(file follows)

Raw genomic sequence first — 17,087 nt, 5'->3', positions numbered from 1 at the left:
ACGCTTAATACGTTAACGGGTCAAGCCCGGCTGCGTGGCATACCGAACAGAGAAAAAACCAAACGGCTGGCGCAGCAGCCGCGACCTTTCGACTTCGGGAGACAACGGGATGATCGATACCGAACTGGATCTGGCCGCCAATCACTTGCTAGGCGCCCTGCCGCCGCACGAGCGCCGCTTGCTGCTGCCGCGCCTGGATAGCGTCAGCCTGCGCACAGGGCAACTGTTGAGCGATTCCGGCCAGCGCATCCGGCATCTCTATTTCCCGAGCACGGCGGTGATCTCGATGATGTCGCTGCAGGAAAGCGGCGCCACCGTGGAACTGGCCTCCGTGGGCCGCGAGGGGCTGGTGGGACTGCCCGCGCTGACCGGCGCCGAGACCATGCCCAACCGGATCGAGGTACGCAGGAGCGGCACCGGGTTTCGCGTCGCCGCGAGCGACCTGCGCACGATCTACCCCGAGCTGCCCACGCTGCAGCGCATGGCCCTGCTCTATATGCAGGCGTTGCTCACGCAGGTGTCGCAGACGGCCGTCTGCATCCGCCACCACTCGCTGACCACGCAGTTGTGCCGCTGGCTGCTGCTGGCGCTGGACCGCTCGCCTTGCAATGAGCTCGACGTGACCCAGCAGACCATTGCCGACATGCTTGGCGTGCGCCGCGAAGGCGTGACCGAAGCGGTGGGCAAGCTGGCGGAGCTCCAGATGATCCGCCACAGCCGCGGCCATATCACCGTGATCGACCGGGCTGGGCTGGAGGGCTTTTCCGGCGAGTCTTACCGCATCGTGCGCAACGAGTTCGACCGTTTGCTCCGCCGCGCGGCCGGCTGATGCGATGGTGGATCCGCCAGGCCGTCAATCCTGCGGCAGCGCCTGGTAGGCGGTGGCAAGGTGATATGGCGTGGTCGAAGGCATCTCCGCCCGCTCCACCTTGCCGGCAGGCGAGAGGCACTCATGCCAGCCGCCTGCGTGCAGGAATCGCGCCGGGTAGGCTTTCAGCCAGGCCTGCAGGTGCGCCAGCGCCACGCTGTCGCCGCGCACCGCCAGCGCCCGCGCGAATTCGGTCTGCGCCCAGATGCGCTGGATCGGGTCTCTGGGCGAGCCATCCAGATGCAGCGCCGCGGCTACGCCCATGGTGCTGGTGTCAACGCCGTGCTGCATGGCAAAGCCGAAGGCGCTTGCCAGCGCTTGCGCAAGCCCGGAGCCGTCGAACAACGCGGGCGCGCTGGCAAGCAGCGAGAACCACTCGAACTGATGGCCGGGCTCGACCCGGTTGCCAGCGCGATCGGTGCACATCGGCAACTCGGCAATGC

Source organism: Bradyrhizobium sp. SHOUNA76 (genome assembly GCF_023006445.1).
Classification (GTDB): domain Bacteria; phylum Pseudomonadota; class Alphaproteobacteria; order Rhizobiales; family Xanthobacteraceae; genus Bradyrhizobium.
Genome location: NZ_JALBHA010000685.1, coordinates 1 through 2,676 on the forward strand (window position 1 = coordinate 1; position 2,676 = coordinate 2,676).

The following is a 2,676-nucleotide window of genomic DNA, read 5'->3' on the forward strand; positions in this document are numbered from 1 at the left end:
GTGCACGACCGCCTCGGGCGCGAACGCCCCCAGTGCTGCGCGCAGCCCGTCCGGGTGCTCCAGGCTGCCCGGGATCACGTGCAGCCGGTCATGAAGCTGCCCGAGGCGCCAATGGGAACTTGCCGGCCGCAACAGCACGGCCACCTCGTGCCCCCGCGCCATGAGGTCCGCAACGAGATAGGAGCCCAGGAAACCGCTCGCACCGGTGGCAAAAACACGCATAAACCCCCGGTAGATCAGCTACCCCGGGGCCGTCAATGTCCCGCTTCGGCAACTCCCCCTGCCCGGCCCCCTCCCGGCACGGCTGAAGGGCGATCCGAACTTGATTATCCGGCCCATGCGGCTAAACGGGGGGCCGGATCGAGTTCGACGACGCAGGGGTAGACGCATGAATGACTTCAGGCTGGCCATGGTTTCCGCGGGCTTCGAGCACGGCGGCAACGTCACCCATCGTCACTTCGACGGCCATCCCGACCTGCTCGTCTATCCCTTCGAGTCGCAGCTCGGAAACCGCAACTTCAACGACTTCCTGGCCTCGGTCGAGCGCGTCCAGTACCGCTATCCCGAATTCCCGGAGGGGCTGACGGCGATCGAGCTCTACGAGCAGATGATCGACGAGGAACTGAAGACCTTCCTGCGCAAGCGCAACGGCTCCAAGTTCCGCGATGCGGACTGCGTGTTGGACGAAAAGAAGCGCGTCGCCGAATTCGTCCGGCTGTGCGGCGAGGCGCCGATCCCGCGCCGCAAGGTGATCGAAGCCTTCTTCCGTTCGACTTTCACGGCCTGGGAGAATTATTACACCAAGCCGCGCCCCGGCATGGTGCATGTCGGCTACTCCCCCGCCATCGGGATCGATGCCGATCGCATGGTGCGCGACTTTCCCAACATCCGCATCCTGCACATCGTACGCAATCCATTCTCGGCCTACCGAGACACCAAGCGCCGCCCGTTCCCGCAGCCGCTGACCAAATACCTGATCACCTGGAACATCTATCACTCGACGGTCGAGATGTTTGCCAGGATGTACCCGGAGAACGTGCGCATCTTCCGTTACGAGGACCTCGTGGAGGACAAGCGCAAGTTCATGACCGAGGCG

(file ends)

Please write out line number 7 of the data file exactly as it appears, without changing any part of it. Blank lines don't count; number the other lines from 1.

GTGCACGACCGCCTCGGGCGCGAACGCCCCCAGTGCTGCGCGCAGCCCGTCCGGGTGCTCCAGGCTGCCCGGGATCACGTGCAGCCGGTCATGAAGCTGCCCGAGGCGCCAATGGGAACTTGCCGGCCGCAACAGCACGGCCACCTCGTGCCCCCGCGCCATGAGGTCCGCAACGAGATAGGAGCCCAGGAAACCGCTCGCACCGGTGGCAAAAACACGCATAAACCCCCGGTAGATCAGCTACCCCGGGGCCGTCAATGTCCCGCTTCGGCAACTCCCCCTGCCCGGCCCCCTCCCGGCACGGCTGAAGGGCGATCCGAACTTGATTATCCGGCCCATGCGGCTAAACGGGGGGCCGGATCGAGTTCGACGACGCAGGGGTAGACGCATGAATGACTTCAGGCTGGCCATGGTTTCCGCGGGCTTCGAGCACGGCGGCAACGTCACCCATCGTCACTTCGACGGCCATCCCGACCTGCTCGTCTATCCCTTCGAGTCGCAGCTCGGAAACCGCAACTTCAACGACTTCCTGGCCTCGGTCGAGCGCGTCCAGTACCGCTATCCCGAATTCCCGGAGGGGCTGACGGCGATCGAGCTCTACGAGCAGATGATCGACGAGGAACTGAAGACCTTCCTGCGCAAGCGCAACGGCTCCAAGTTCCGCGATGCGGACTGCGTGTTGGACGAAAAGAAGCGCGTCGCCGAATTCGTCCGGCTGTGCGGCGAGGCGCCGATCCCGCGCCGCAAGGTGATCGAAGCCTTCTTCCGTTCGACTTTCACGGCCTGGGAGAATTATTACACCAAGCCGCGCCCCGGCATGGTGCATGTCGGCTACTCCCCCGCCATCGGGATCGATGCCGATCGCATGGTGCGCGACTTTCCCAACATCCGCATCCTGCACATCGTACGCAATCCATTCTCGGCCTACCGAGACACCAAGCGCCGCCCGTTCCCGCAGCCGCTGACCAAATACCTGATCACCTGGAACATCTATCACTCGACGGTCGAGATGTTTGCCAGGATGTACCCGGAGAACGTGCGCATCTTCCGTTACGAGGACCTCGTGGAGGACAAGCGCAAGTTCATGACCGAGGCG